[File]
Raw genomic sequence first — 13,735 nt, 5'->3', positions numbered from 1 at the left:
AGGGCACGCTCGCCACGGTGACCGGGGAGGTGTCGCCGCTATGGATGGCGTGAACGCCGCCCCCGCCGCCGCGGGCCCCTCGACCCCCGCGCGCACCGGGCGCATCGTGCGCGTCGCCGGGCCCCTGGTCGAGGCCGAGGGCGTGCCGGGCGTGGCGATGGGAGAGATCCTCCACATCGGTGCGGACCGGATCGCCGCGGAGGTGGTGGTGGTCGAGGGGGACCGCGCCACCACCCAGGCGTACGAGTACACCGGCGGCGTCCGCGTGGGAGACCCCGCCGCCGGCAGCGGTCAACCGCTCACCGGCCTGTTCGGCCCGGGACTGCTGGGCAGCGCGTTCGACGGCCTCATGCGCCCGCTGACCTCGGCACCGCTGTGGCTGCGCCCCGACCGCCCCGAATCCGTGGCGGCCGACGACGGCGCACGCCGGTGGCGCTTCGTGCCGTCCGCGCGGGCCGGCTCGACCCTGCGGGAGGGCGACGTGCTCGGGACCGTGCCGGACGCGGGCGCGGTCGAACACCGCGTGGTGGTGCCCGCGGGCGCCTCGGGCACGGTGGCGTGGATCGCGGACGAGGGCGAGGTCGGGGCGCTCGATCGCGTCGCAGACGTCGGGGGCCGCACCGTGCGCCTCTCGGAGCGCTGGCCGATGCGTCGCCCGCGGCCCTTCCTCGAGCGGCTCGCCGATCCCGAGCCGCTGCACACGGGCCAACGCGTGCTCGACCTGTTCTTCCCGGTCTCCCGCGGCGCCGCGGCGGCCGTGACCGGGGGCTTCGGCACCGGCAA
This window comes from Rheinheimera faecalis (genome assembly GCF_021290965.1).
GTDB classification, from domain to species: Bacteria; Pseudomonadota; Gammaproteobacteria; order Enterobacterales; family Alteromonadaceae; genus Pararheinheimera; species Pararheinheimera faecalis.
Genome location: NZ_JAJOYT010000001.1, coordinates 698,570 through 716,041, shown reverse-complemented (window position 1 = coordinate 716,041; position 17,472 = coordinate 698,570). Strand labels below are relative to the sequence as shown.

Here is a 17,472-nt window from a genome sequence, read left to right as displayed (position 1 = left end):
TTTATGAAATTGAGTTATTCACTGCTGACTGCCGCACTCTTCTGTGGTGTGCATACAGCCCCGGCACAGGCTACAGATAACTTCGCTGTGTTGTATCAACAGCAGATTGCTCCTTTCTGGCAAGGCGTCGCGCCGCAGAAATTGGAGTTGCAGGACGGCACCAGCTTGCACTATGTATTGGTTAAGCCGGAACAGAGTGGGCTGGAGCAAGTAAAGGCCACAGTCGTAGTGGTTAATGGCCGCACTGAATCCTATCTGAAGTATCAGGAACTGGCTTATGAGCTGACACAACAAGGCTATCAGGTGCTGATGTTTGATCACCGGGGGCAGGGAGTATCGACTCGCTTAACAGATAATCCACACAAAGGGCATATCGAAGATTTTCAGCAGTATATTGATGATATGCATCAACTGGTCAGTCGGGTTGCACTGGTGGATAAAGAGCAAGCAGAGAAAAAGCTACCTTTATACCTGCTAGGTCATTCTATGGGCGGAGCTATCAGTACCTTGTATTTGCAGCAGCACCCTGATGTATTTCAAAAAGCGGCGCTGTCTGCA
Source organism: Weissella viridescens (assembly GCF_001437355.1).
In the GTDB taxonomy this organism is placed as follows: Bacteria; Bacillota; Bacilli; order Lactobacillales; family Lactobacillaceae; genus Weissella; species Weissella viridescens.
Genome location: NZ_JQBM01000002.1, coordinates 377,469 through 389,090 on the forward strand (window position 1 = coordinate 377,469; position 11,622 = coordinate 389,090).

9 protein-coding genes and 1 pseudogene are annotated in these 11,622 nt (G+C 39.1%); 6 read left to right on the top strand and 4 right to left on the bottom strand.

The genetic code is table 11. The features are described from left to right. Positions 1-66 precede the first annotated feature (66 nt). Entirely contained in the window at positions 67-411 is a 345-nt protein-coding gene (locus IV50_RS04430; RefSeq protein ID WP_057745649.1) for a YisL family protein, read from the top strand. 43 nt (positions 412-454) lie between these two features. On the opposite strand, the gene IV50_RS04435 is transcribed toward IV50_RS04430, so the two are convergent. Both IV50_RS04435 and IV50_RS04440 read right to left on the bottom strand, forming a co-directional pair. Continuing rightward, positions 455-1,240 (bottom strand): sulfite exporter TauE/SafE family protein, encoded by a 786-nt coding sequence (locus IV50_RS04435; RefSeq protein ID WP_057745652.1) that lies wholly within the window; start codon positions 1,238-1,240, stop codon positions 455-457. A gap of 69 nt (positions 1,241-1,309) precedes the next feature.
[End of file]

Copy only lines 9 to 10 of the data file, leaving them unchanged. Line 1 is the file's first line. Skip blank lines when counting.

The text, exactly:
In the GTDB taxonomy this organism is placed as follows: Bacteria; Bacillota; Bacilli; order Lactobacillales; family Lactobacillaceae; genus Weissella; species Weissella viridescens.
Genome location: NZ_JQBM01000002.1, coordinates 377,469 through 389,090 on the forward strand (window position 1 = coordinate 377,469; position 11,622 = coordinate 389,090).